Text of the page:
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8 May 1 - 14, 2010

CUSD budget from Page 1

be completely eliminated for the upcoming school year.

The situation is more severe should voters reject the sales tax increase. CUSD would then face much deeper cuts to its already lean budget, needing to slash an additional $29 million.

Submitted photo

DARE CUT: A one cent sales tax increase most likely won’t save budget cuts in the D.A. R. E. drug prevention program.

Prop 100 offers limited relief

On May 18, Arizonans will vote on Proposition 100, a proposal that would temporarily raise the state sales tax by one cent with the new revenue going to fund primary and secondary education, health and human services and public safety.

If the measure is approved, CUSD will receive some additional funds to help ease its current financial burden.

“If Prop 100 passes, we can cut the budget $14.6 million without increasing class sizes, and no cut in base pay for teachers and staff,” Locke explains. But even if the measure is approved, it wouldn’t bring in enough to cover the entire shortfall in CUSD’s budget. In the best case scenario, funding for textbooks, computers and equipment would still be cut by 80 percent. And things like the D.A.R.E. program and district-sponsored field trips are slated to

“If Prop 100 fails, we are faced with 100 to 150 lost jobs across the board, complete loss of soft capital to pay for student furniture, equipment, computers and textbooks,” reports Locke. “Class sizes would increase by an average of two students, and all employees would experience a pay cut of up to 4 percent. We would also have discussions of a pay to play plan for athletic and extracurricular activities.”

Other funding sources sought

Whatever the outcome of the special election, CUSD faces a dire financial situation. Officials continue to explore other possible funding sources to help bridge the gap, such as the $400 rebated tax credit that has historically provided much-needed aid to Chandler area classrooms.

“We raised just over $1.8 million in 2009, down from the $1.9 million raised in 2008,” says Locke of the tax credit. “It certainly provides a financial boost for some extracurricular programs, but it can’t be used for basic needs or to assist with classroom size or recruiting or retaining quality staff.”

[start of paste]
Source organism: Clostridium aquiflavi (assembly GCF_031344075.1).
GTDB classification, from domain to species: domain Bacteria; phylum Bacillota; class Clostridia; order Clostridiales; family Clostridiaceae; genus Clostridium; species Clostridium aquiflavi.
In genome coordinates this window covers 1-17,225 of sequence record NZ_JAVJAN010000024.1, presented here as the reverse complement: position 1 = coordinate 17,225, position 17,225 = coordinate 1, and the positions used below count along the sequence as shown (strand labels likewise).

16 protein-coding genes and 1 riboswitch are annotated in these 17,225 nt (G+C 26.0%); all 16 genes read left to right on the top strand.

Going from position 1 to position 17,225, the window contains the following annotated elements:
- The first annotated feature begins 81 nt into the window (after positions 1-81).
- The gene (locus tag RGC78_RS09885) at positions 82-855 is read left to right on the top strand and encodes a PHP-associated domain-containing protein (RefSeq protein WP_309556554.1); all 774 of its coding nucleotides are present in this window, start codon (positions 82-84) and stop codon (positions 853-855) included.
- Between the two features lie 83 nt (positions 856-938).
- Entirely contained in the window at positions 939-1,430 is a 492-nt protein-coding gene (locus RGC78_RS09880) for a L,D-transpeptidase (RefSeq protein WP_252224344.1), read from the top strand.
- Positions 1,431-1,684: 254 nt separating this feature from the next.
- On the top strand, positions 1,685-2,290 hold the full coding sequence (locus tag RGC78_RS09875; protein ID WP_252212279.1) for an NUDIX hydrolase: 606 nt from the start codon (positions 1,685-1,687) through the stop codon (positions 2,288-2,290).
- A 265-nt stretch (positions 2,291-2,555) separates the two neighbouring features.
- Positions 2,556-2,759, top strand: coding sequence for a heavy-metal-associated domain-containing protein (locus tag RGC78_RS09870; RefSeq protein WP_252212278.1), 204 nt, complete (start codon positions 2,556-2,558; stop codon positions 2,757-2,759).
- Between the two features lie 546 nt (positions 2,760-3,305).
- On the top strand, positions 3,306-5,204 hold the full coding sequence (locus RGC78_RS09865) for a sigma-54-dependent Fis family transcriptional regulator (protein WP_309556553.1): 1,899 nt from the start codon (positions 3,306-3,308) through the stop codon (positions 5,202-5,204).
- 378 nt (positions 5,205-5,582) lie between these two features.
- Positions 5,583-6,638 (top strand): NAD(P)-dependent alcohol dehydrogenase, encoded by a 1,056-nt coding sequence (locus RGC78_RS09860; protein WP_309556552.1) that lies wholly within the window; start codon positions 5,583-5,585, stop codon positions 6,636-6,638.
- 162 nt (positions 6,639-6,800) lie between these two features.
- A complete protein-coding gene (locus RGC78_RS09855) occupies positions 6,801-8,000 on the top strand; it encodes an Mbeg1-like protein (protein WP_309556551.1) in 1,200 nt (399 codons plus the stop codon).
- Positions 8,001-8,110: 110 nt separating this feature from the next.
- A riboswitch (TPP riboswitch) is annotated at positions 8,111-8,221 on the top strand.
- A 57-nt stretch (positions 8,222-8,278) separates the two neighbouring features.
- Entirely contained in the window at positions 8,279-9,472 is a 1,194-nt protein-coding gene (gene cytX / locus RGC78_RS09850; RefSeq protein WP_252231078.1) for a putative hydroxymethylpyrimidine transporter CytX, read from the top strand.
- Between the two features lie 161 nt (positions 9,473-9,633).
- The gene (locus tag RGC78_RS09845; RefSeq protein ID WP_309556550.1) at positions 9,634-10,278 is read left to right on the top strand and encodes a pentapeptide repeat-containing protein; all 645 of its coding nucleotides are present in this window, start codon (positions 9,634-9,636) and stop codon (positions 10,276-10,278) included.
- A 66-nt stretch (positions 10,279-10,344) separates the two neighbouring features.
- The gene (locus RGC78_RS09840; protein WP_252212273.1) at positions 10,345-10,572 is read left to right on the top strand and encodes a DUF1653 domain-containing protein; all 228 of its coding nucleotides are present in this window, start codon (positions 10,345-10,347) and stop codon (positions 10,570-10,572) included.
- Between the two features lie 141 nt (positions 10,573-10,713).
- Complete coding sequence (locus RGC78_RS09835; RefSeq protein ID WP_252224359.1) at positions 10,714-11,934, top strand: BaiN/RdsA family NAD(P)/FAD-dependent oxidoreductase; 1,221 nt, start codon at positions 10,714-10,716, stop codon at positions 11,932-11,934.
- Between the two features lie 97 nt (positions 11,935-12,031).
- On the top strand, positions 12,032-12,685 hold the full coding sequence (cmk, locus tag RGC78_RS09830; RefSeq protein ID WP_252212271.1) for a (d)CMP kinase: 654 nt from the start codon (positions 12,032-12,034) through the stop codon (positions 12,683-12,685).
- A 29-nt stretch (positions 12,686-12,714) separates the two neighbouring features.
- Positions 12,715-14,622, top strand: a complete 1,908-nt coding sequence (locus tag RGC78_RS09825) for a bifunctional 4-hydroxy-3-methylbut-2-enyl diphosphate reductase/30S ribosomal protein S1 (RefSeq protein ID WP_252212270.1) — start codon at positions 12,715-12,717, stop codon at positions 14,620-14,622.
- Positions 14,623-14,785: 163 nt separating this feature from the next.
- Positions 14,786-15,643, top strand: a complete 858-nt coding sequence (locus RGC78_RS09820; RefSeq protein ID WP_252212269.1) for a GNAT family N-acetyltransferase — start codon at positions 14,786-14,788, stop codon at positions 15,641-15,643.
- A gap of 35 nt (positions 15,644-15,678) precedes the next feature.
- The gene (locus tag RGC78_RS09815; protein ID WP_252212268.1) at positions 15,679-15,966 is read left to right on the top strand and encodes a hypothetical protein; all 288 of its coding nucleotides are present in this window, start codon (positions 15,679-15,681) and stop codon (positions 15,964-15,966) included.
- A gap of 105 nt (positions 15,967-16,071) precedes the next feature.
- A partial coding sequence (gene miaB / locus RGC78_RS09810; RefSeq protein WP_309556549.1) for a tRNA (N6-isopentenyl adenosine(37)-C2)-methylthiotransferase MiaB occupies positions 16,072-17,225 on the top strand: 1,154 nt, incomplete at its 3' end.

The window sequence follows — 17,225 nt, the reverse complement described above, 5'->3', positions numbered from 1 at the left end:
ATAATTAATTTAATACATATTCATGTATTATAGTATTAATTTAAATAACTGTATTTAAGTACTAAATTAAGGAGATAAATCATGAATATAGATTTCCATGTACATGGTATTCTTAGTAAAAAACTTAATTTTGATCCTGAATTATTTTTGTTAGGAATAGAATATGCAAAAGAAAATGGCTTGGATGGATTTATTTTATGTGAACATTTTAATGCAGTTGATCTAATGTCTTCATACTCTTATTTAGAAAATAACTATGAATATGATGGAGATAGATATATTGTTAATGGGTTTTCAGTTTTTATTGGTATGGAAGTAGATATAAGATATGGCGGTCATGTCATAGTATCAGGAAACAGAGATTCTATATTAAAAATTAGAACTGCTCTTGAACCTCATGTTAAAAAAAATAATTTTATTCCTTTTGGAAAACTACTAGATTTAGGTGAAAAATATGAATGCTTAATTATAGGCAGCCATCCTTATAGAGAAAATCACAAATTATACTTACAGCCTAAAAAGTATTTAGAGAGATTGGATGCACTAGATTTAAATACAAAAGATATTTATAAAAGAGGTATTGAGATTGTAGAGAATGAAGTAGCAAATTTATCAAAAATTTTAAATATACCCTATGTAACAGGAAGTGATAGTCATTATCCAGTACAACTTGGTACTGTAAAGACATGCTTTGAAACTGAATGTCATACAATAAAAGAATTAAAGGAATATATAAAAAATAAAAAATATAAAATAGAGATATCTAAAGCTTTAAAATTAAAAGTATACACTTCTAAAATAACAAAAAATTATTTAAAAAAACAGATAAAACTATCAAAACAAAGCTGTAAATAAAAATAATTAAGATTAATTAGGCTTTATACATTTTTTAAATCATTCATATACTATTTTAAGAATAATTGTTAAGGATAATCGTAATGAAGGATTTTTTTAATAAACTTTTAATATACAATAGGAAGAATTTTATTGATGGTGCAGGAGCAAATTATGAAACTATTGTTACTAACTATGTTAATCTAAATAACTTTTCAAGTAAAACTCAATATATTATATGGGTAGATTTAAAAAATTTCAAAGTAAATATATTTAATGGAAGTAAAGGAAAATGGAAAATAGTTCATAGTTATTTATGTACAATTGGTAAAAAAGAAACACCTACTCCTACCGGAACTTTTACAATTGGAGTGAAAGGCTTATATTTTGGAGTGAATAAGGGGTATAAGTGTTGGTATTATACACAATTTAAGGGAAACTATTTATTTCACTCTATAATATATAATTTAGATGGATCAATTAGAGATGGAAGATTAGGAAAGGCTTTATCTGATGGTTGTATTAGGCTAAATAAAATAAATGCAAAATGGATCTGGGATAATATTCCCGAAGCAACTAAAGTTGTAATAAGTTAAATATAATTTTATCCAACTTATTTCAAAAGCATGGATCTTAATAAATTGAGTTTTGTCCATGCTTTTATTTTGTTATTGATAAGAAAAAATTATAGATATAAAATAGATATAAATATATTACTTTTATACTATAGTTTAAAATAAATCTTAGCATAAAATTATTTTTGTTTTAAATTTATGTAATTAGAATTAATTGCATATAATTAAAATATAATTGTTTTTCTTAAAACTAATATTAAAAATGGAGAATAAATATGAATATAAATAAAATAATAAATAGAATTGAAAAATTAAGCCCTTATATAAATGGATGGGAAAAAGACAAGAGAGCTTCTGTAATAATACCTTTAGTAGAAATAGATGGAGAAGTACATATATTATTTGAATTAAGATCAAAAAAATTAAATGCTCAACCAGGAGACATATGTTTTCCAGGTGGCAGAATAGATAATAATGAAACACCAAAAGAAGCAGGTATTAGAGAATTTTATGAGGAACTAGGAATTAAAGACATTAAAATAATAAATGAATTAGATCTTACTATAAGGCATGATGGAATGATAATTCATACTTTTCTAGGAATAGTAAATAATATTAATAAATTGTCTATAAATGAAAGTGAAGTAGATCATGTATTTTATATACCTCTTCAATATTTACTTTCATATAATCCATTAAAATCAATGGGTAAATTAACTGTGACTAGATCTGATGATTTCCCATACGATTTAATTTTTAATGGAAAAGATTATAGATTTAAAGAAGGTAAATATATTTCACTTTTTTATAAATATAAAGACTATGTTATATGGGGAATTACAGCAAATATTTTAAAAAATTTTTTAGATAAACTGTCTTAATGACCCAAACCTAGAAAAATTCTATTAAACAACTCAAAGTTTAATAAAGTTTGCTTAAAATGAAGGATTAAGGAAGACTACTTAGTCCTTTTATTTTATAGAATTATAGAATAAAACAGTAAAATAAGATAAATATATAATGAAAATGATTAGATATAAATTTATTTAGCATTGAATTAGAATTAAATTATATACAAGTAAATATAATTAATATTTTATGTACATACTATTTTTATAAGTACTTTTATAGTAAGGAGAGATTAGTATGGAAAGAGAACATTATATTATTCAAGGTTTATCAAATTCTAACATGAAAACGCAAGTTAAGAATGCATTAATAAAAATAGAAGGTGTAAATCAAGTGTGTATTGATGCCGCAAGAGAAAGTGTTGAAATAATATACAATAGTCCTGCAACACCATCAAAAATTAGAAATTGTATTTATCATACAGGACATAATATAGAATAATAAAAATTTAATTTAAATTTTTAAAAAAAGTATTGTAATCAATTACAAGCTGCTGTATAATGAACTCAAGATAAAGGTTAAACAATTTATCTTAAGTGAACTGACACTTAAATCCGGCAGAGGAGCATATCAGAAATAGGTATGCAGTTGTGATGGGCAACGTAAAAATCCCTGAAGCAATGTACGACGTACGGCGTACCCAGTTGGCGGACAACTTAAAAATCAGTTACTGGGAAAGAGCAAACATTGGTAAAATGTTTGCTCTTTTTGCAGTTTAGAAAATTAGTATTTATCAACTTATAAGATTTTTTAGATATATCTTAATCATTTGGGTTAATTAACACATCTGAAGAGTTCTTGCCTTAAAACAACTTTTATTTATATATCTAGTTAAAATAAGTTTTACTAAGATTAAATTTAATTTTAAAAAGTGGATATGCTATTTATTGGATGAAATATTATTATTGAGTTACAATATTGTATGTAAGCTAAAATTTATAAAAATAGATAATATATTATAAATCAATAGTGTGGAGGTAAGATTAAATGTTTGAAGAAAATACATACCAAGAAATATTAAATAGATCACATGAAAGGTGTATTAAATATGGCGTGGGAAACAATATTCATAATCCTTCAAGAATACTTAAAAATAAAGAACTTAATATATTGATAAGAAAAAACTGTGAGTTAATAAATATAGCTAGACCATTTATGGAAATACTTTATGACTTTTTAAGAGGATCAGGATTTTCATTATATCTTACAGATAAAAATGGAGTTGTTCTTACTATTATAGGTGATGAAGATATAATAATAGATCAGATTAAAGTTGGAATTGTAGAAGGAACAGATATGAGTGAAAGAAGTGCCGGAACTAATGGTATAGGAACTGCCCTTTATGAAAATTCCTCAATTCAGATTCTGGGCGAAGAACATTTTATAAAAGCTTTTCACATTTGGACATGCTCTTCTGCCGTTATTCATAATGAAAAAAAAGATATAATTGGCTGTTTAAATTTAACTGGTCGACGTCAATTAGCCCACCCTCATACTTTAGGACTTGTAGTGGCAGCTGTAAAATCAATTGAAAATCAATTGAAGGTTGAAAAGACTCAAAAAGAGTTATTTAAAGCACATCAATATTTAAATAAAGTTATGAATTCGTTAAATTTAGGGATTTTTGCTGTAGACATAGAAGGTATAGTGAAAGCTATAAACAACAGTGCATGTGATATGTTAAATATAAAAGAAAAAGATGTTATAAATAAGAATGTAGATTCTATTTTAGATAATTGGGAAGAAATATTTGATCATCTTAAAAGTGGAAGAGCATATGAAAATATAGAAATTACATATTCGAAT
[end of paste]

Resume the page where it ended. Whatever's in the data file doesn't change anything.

There is also talk of a possible bond election that would put the question of increased funding for schools before Chandler voters this autumn. “A citizen’s growth committee this spring

recommended the governing board call for a bond election in November 2010 to replace lost capital funding,” says Locke. “The decision and the amount of the bond will be determined by the governing board in June.”

CUSD gets creative

As the budget crisis continues into the foreseeable future, CUSD officials are committed to finding innovative solutions to help see students, staff and families through the rough economic times.

Camille Casteel

“We continue to look at every consideration to keep the district operating as efficiently as possible,” notes Locke. “This includes our study on space utilization, which could involve repurposing an elementary school to house Hamilton Prep, maximum use of our resources such as three shifts for our support staff crew, maximizing the capacity of our buses and more.”

CUSD Superintendent Camille Casteel presents an information session on the impact of Proposition 100 on the district at 6:30 p.m. Thu., May 6 in the Hamilton High School’s cafeteria at 3700 S. Arizona Ave. The public is invited to attend.

Miriam Van Scott of Kerby Estates is a freelance writer and Chandler transplant from the Washington, D.C. area. She can be reached at Miriam@SanTanSun.com.

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